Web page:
The Alabaster Box
Eula sat on the sofa next to Francesco staring at the box in front of them that she’d placed on the coffee table. Francesco, whom Eula called Cesco, had pulled her close to him; her head lay on the left side of his chest, as she snuggled close to him.
“What do you think is in it, Cesco?” She murmured.
“I don’t know, Eula,” Cesco said. He caressed her arms with his fingertips. He didn’t like it when he came home and found her confused and devastated from situations suddenly thrust upon her. His job gave her enough reason to worry. He needed her to be happy when he held her in his arms. “What did the people at customs say when you picked it up? Did you have to open it and pay tax?”
“They said the weight was five pounds,” Eula said and sighed deeply. “Because it took twelve years to get here, I guess they winked an eye and just gave me the box.” She shivered. The only time she ever trembled was when she felt Cesco was in danger. Other than that, she never trembled. So, why was she shaking now?
Lying with her head against his chest, Eula’s mind went back to the conversation she’d had with her aunt two years before she died. Her aunt had told her, she’d sent her a box but had not told her what was in it. It was supposed to be a surprise, but the box never showed up. Eula thought her aunt had put the wrong address on the box, and it had just disappeared. Now, her aunt had been dead for ten years. How could a box get lost for twelve years and then show up she asked herself? “One thing for sure, I won’t know if it's the surprise package that I should have received from my aunt twelve years ago until I open it,” she said.
She felt Cesco’s chest shake. He was always the one with humor. Cesco could find laughter in everything even though he faced death every time he left their home to carry out the job that he loved so dear. “What’s so funny, Cesco?”
“The situation. Your aunt has sprung another surprise on you. I never met her, but I’m quite sure she planned for the box to be delivered twelve years later.” His chest continued to shake as he said, “From what you’ve told me she was quite a character.”
“You’re too funny, Francesco Abramo.”
Eula removed her head from his chest and sat up straight. She leaned toward the table before them and picked up the mysterious box.
Francesco handed her the scissors. “Open it, Tresore mio,” he said. “That’s the only way we will solve this mystery.”
“I can’t believe that a box from my aunt takes twelve years to get to me,” Eula said, taking the scissors. “It’s unreal.”
“Eula, since I’ve known you, I can believe anything. So, open the box. If it is the package from your aunt there is a reason why she wanted to surprise you, and it’s in that box, and maybe it came at the right, appointed time like you say to me all the time. “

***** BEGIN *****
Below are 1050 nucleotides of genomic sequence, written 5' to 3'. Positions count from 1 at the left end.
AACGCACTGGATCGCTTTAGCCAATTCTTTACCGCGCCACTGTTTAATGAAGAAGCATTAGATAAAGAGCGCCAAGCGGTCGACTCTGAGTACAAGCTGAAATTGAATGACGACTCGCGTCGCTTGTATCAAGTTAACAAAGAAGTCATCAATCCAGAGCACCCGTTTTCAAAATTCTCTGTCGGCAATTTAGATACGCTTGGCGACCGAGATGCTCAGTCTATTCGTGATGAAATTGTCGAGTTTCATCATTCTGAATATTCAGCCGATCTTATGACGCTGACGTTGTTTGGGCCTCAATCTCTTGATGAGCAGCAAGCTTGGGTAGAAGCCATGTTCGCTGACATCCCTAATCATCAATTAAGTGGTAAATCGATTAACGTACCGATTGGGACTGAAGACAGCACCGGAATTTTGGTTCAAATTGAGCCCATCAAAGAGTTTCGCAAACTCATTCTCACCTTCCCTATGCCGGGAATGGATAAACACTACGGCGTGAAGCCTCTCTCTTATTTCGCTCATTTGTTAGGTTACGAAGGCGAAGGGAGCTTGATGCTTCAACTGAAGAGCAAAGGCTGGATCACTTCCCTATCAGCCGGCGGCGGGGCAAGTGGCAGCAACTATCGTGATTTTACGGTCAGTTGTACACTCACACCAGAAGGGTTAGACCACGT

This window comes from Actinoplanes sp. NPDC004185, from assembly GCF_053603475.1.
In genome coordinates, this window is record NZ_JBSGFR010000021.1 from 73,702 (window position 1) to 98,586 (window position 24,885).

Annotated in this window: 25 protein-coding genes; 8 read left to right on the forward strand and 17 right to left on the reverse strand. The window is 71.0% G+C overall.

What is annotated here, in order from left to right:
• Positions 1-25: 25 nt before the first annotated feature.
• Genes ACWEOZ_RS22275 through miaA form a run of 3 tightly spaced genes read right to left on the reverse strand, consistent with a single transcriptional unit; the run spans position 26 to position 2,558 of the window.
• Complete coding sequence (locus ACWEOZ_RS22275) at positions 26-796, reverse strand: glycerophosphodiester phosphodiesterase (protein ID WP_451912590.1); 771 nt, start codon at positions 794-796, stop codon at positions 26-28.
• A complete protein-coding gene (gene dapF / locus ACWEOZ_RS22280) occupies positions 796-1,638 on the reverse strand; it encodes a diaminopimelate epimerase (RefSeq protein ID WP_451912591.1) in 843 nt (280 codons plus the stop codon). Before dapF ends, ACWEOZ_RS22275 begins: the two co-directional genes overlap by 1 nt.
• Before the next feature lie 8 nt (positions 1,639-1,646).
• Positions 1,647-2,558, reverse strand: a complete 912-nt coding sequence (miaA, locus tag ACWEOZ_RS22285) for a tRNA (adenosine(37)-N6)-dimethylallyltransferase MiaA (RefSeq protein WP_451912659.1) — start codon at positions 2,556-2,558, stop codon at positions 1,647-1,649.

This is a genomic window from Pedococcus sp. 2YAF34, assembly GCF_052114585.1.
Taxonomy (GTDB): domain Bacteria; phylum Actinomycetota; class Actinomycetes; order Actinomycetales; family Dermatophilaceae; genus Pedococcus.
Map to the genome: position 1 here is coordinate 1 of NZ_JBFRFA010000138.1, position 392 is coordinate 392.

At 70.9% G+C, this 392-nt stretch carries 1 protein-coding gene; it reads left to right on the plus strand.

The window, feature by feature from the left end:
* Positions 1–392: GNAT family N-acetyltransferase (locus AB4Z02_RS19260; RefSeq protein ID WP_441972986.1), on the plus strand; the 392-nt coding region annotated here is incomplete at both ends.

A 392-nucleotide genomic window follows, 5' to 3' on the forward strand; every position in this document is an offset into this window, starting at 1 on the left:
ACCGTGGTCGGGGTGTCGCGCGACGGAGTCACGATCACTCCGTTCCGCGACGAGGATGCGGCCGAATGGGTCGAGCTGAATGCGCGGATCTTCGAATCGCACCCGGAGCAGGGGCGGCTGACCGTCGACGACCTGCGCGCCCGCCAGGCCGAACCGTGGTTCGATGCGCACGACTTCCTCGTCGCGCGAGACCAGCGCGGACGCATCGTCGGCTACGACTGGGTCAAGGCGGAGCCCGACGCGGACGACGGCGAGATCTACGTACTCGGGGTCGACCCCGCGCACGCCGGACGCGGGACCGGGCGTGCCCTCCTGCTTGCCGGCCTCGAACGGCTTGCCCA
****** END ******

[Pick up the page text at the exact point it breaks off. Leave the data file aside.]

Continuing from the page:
Eula cut along the sides of the box carton and lifted the lid upward. Twelve-year-old newspaper greeted her. Looking at the date of the publication in astonishment, memories of her childhood danced before her eyes. She could see herself as the little dark-skinned Eula with a broom in her hand, not quite five years of age trying to sweep her aunt’s porch. She pulled back the paper wrapping and handed it to Cesco. “It’s news from my aunt’s country village.”
“Eula,” Cesco said, reading the headlines. “A lot was going on when you were little.”
“There was always a lot going on Cesco. My aunt kept the most of it hidden from me. I only got bit and pieces that a child my age couldn’t understand.” She smiled at the memory of her aunt’s thwarted attempts to stop her from asking too many questions; her smiled widened as she took an alabaster box out of the carton. As she turned the box slightly sideways, light sounds like balls rolled inside the box. Why in the world would her aunt send her an alabaster box? Nothing made sense.
“Tresore mio, open it. I’m getting impatient,” Francesco said.
“Cesco, I’ve never seen you impatient. You’re so patient with me.”
Francesco chuckled. “I’ve got to take care of my little old lady. After all, you’re older than I, and I want to have you around me forever.”
“Ha, ha, ha,” Eula said and opened the Alabaster box. Five beautifully colored alabaster eggs laid loosely within. She shook her head totally perplexed. Why did her aunt send her five beautifully colored alabaster eggs? Picking one up Eula noticed that it had an incision all around the middle. Taking the egg in her hand, she lifted the top part of the egg. Eula’s eyes widened. She turned to Francesco. “This is amazing,” she mumbled. “Where did she get the money?”
“She probably saved it up all her life,” Francesco said, “See if the other eggs have slits.”
They did, and Eula lifted the top part of each egg. Each had a sparkling surprise.
Francesco let out a hearty laugh at the puzzled look on Eula’s face. “If customs had known what was in the box, they would have called an inspector to judge the value of those sparkling babies. Your aunt was quite a character.”
“I always knew she was a clever fox, but I never thought something like this would ever cross her mind,” Eula said, chuckling.
“Tresore,” Francesco said. “She was one smart lady.”
“Yes, she was,” Eula said. “An idea to send me an alabaster box filled with alabaster eggs stuffed with emeralds could only come from aunt Hattie. A clever fox she was.”
Thank you for reading The Alabaster Box and have a lovely Easter.